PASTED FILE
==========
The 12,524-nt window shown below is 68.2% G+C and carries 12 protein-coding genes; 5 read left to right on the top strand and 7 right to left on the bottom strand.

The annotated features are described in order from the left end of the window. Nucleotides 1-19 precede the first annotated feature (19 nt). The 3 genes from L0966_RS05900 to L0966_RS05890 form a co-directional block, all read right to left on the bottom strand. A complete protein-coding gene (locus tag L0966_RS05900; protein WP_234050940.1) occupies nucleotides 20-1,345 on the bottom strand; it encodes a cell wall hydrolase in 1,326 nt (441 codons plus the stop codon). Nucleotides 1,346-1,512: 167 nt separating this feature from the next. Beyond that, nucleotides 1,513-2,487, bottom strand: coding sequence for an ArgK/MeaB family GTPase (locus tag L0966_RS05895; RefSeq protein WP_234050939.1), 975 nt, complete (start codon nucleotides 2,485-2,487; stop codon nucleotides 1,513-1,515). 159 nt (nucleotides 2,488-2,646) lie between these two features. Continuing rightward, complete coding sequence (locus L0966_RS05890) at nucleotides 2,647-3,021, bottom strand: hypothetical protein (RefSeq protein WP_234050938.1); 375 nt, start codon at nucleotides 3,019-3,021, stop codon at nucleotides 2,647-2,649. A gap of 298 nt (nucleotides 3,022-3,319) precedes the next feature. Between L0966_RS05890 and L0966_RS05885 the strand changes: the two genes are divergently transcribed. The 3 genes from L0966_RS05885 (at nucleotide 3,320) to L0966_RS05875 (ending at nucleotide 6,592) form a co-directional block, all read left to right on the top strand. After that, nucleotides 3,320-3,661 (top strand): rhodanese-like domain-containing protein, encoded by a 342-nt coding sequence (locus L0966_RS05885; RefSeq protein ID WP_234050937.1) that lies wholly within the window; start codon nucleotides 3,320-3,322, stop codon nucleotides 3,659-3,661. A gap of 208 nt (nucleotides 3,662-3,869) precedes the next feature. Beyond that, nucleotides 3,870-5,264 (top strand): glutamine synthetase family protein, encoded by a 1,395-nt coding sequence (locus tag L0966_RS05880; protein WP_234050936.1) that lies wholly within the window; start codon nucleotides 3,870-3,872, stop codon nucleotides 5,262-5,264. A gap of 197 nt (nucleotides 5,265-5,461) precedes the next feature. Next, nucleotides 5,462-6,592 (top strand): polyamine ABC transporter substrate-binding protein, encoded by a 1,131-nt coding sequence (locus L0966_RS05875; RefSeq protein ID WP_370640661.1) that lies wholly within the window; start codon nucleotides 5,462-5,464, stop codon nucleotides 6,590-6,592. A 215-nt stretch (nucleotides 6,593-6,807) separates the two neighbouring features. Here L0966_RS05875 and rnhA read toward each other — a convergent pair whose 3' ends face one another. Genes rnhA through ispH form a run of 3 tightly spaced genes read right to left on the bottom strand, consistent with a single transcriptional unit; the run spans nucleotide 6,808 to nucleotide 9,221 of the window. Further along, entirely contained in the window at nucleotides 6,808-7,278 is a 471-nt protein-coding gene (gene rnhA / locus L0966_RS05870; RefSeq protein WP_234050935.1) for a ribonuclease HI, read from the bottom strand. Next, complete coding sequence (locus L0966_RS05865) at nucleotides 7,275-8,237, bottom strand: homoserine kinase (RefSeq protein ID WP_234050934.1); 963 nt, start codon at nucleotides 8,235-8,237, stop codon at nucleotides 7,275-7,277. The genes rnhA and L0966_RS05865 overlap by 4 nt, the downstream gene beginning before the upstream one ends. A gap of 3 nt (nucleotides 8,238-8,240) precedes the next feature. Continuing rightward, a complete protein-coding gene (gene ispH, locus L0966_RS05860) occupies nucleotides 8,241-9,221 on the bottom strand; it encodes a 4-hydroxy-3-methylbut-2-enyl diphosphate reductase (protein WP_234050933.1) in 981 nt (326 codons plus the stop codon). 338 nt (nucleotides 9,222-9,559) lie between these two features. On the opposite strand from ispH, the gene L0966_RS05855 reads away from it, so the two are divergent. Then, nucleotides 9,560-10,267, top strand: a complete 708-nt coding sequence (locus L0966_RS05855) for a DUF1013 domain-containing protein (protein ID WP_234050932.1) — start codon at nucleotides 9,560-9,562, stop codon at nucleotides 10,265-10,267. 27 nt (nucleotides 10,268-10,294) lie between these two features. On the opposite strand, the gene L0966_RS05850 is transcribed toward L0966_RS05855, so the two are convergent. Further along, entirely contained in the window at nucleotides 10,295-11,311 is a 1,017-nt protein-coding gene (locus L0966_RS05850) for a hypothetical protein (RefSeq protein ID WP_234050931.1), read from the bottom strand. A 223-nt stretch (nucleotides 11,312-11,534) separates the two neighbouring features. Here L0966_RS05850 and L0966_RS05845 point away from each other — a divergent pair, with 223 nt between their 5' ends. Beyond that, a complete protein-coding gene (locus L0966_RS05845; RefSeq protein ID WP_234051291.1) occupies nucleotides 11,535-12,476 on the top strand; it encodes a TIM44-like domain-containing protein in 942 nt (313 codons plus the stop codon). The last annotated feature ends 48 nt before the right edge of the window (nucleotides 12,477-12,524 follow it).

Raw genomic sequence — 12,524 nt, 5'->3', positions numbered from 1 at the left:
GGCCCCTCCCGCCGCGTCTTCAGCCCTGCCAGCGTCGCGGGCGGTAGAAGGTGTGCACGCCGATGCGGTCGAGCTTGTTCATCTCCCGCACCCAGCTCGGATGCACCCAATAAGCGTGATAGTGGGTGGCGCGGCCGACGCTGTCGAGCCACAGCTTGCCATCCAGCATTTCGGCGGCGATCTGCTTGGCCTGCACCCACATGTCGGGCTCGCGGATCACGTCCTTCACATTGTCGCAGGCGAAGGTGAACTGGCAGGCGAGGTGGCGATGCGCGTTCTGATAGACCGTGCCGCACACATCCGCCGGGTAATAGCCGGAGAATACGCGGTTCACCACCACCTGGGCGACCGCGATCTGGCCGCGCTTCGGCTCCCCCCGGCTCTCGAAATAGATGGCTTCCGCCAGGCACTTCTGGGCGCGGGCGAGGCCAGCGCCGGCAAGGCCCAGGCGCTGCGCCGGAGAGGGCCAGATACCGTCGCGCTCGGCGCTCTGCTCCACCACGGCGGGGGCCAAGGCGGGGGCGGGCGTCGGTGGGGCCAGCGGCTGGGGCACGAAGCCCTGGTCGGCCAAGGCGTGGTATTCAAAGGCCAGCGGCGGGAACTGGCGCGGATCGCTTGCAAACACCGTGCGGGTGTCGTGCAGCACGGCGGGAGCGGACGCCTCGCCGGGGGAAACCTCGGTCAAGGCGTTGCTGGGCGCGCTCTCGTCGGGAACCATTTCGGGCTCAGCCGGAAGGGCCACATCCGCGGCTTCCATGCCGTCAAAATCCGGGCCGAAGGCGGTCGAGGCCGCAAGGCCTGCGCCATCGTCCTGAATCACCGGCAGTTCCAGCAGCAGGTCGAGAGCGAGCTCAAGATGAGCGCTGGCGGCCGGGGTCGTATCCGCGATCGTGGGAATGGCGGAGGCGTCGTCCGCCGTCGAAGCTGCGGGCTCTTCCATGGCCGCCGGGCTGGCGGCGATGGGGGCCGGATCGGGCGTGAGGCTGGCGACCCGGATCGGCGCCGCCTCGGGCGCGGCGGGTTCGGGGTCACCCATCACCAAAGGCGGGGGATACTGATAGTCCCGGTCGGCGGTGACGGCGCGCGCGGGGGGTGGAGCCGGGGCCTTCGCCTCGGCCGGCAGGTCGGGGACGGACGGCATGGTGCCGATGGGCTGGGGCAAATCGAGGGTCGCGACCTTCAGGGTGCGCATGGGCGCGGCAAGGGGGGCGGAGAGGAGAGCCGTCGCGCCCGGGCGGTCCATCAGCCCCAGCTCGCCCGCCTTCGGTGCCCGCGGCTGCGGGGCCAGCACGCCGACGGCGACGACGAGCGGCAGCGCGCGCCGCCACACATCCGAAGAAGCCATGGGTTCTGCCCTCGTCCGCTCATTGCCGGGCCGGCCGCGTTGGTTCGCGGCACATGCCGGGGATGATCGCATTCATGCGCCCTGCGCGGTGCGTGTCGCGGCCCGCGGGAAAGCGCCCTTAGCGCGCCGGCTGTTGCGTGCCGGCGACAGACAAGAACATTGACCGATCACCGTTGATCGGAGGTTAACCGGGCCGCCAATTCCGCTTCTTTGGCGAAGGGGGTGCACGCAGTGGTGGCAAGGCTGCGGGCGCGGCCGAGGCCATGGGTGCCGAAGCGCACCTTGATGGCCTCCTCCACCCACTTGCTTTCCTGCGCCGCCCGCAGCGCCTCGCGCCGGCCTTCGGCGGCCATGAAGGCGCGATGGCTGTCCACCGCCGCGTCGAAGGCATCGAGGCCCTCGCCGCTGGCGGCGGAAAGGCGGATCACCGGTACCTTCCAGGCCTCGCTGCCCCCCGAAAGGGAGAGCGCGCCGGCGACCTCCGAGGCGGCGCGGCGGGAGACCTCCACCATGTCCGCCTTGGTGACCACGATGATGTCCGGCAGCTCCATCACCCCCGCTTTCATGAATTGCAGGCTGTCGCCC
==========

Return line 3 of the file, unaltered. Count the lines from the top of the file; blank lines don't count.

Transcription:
Raw genomic sequence — 12,524 nt, 5'->3', positions numbered from 1 at the left: